There are advantages and disadvantages to different bullet types: jacketed, plated, cast, swaged and frangible. Purpose, accuracy and economy often dictate their use. Lead bullets (cast and swaged) generally cost less and stretch our shooting dollars to the max. They tend to be smokey and gunk up the gun faster (due to the waxy lubricant) but the cost savings are worth a little inconvenience.
The other potential disadvantage of lead bullets is leading in the barrel. I almost always have a little leading when shooting lead. Minor amounts can be removed with a good scrubbing with a bronze brush and solvent. However, more often than not the lead is built-up thick and is not easily removed. When this happens, it can take forever to remove the lead with a cleaning brush. This is a job for a special tool.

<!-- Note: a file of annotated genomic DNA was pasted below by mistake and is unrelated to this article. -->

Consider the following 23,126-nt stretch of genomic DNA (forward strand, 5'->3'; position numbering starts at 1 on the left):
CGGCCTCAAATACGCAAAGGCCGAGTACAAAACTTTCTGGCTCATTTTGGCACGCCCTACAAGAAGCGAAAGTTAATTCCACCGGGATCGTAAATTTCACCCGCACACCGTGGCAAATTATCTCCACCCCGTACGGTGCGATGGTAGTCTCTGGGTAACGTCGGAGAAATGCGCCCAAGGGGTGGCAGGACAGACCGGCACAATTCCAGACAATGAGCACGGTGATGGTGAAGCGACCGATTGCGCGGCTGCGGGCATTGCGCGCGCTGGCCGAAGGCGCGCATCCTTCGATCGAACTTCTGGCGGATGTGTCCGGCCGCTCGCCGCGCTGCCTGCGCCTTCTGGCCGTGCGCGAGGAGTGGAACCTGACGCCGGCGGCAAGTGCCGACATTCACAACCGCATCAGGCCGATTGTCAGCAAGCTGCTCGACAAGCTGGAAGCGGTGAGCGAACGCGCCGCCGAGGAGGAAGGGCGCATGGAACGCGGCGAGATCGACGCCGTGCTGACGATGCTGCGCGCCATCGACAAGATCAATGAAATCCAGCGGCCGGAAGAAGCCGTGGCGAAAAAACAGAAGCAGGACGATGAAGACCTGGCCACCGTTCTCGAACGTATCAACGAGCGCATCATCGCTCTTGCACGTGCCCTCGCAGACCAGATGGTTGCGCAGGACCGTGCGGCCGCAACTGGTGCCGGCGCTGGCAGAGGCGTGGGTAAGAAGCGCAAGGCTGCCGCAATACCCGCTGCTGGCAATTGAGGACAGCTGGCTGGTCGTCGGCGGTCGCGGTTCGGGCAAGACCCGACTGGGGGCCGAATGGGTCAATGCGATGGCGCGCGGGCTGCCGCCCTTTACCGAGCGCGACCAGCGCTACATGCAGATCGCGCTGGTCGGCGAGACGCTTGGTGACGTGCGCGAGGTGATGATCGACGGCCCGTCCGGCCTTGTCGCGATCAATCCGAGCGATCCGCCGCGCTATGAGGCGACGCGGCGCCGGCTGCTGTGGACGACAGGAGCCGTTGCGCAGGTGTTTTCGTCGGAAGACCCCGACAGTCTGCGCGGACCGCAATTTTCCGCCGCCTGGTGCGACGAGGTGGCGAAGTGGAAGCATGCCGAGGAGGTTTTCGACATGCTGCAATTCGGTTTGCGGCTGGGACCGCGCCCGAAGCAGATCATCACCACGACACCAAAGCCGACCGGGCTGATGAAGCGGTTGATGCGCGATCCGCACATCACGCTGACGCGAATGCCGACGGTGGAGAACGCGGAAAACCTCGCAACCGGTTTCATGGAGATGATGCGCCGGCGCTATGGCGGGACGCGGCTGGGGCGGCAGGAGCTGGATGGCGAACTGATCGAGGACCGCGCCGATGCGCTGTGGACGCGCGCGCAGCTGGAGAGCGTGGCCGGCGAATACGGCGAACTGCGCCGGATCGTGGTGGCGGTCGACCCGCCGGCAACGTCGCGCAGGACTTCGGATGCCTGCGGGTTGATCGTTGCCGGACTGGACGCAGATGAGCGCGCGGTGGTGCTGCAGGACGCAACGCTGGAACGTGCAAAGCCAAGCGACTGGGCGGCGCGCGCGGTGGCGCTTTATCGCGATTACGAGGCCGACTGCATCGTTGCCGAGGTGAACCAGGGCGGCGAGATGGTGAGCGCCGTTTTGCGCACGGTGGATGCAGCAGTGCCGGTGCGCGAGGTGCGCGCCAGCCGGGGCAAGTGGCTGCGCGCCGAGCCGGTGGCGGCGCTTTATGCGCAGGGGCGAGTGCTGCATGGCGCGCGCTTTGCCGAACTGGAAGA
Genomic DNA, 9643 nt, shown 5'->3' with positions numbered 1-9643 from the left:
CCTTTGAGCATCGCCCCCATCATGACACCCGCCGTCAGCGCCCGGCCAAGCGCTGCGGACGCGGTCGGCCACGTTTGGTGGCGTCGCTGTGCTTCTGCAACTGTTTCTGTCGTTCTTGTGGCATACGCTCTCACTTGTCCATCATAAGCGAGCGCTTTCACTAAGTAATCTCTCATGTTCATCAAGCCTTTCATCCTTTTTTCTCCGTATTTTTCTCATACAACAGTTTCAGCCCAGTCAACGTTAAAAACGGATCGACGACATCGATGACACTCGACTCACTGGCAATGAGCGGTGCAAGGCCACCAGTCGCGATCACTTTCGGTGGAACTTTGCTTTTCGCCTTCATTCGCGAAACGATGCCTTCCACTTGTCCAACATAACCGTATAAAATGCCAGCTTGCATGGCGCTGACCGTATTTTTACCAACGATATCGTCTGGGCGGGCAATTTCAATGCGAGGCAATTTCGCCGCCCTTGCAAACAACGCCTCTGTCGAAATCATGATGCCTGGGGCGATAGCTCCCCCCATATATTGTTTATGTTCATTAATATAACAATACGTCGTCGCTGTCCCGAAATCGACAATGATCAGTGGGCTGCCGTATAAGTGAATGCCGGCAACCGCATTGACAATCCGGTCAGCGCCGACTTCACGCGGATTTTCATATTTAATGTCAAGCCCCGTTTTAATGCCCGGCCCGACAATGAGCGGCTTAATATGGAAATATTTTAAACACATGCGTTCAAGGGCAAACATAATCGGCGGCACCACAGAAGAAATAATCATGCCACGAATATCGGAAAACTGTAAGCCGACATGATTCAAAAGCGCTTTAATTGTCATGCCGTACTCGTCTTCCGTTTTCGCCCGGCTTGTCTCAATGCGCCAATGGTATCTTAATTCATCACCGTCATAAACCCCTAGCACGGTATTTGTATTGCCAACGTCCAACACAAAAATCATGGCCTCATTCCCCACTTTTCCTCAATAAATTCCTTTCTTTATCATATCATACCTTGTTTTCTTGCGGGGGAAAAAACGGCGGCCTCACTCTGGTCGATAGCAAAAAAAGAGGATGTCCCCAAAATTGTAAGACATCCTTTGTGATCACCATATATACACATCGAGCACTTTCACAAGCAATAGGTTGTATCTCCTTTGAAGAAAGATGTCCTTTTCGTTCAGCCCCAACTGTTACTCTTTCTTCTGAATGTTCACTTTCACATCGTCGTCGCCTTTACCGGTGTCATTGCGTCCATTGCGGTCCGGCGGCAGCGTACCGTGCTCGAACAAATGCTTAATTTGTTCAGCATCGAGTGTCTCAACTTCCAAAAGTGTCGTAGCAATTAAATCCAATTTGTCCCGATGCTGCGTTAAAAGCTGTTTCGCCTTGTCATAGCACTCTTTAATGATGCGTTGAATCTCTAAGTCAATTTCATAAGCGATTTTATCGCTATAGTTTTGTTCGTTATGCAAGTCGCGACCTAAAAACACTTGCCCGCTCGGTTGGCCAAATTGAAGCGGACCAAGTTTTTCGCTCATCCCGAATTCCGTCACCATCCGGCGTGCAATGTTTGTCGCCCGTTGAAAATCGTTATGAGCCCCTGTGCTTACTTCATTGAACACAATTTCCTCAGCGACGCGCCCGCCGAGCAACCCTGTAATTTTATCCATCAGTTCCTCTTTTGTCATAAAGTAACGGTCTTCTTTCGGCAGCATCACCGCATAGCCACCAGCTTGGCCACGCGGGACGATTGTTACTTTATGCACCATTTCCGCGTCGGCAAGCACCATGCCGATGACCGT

Figure 1. The Lewis Lead Remover is designed especially for removing lead from barrels.
The Lewis Lead Remover is designed for just this purpose. It uses brass mesh patches to scrape the lead out. They are available from Brownells in five caliber-specific versions with sized tips for a range of calibers: .32, 9 mm/.38, .40/.41/10 mm, .44 and .45. The kit includes a T-handle 9-inch rod, sized rubber tip, cone tip for cleaning the forcing cone, brass patches and complete instructions. It’s handy and works. They cost around $30 for a caliber-specific kit. Caliber conversion kits run $20 or so.
Figure 2. A less expensive method for removing lead is the pure copper scrubbers made by Chore Boy.
Here is a very important detail. You want the pure copper version of the scrubbers. Make absolutely sure the box is labeled PURE COPPER. Pure copper is soft and won’t scratch your bore. Some ‘copper colored’ mesh scrubbers are made from steel and coated with copper. Do not use these. The steel is too hard and could scratch your barrel. Use only the pure copper version.
Figure 3. Just wrap a piece of the Chore Boy around your brush and scrub out the lead.
To use the Chore Boy copper scrubber, cut off a piece and wrap it around a bore brush. Then scrub your bore as usual. It might be tight and require some force, but that’s okay. That’s how you scrape out the lead. It works effectively.